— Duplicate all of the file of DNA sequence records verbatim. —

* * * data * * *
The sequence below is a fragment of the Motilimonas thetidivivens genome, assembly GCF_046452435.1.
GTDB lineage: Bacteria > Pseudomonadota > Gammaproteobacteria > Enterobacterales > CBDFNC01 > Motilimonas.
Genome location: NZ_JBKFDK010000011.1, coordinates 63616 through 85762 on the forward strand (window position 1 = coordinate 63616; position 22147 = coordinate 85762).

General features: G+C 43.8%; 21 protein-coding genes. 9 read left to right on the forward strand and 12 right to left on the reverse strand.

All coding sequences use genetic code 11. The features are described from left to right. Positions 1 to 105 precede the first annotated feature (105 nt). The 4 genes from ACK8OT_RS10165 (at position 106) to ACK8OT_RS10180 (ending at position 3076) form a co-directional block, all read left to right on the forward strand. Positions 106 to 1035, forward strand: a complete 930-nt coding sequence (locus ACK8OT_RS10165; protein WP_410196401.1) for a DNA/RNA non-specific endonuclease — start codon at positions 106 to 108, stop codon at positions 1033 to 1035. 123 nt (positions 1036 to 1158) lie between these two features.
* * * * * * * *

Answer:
The sequence below is a fragment of the Motilimonas thetidivivens genome, assembly GCF_046452435.1.
GTDB lineage: Bacteria > Pseudomonadota > Gammaproteobacteria > Enterobacterales > CBDFNC01 > Motilimonas.
Genome location: NZ_JBKFDK010000011.1, coordinates 63616 through 85762 on the forward strand (window position 1 = coordinate 63616; position 22147 = coordinate 85762).

General features: G+C 43.8%; 21 protein-coding genes. 9 read left to right on the forward strand and 12 right to left on the reverse strand.

All coding sequences use genetic code 11. The features are described from left to right. Positions 1 to 105 precede the first annotated feature (105 nt). The 4 genes from ACK8OT_RS10165 (at position 106) to ACK8OT_RS10180 (ending at position 3076) form a co-directional block, all read left to right on the forward strand. Positions 106 to 1035, forward strand: a complete 930-nt coding sequence (locus ACK8OT_RS10165; protein WP_410196401.1) for a DNA/RNA non-specific endonuclease — start codon at positions 106 to 108, stop codon at positions 1033 to 1035. 123 nt (positions 1036 to 1158) lie between these two features.